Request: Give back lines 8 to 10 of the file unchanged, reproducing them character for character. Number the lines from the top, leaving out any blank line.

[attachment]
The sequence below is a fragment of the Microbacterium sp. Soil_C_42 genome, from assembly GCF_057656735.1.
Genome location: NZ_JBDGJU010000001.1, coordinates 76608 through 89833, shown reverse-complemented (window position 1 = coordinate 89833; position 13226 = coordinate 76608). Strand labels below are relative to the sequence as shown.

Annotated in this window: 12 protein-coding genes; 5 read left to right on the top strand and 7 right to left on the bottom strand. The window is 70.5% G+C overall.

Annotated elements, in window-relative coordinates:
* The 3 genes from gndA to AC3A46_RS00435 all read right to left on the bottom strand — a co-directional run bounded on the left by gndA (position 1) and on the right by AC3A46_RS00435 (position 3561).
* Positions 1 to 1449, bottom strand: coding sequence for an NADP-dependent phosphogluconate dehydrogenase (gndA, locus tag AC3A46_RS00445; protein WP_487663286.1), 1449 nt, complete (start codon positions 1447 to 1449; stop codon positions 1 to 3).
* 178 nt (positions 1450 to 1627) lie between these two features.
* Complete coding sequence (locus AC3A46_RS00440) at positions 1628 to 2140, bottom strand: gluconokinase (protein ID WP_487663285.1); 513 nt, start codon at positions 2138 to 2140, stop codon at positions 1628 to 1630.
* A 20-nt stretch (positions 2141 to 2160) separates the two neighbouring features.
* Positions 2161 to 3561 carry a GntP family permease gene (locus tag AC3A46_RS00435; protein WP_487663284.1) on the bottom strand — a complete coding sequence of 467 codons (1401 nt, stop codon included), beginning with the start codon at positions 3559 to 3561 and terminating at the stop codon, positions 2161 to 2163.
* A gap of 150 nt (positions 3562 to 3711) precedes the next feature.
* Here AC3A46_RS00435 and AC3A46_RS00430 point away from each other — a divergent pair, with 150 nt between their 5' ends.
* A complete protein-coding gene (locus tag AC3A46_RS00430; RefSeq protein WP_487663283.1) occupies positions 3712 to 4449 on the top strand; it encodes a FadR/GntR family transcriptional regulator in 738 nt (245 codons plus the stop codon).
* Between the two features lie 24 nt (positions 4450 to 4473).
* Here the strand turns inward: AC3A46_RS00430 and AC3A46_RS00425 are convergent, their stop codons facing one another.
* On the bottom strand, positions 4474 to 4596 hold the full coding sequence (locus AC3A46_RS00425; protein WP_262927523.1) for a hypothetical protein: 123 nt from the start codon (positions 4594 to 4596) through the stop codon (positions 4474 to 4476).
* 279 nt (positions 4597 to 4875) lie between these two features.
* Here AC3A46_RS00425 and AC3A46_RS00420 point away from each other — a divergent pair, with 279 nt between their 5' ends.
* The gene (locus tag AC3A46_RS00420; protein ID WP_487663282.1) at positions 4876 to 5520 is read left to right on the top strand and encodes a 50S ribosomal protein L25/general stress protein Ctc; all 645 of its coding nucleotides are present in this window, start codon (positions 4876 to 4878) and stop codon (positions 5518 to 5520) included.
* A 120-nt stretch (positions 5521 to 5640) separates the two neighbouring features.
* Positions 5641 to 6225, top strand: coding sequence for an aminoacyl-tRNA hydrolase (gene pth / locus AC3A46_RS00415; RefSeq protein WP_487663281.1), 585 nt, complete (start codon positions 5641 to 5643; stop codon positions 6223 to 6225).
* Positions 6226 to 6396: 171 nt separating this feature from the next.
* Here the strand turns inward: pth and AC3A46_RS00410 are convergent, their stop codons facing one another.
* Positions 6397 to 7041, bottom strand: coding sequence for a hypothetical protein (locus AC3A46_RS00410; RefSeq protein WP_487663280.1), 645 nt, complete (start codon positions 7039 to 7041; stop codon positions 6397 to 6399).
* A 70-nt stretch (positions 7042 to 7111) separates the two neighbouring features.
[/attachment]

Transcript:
* Complete coding sequence (locus AC3A46_RS00440) at positions 1628 to 2140, bottom strand: gluconokinase (protein ID WP_487663285.1); 513 nt, start codon at positions 2138 to 2140, stop codon at positions 1628 to 1630.
* A 20-nt stretch (positions 2141 to 2160) separates the two neighbouring features.
* Positions 2161 to 3561 carry a GntP family permease gene (locus tag AC3A46_RS00435; protein WP_487663284.1) on the bottom strand — a complete coding sequence of 467 codons (1401 nt, stop codon included), beginning with the start codon at positions 3559 to 3561 and terminating at the stop codon, positions 2161 to 2163.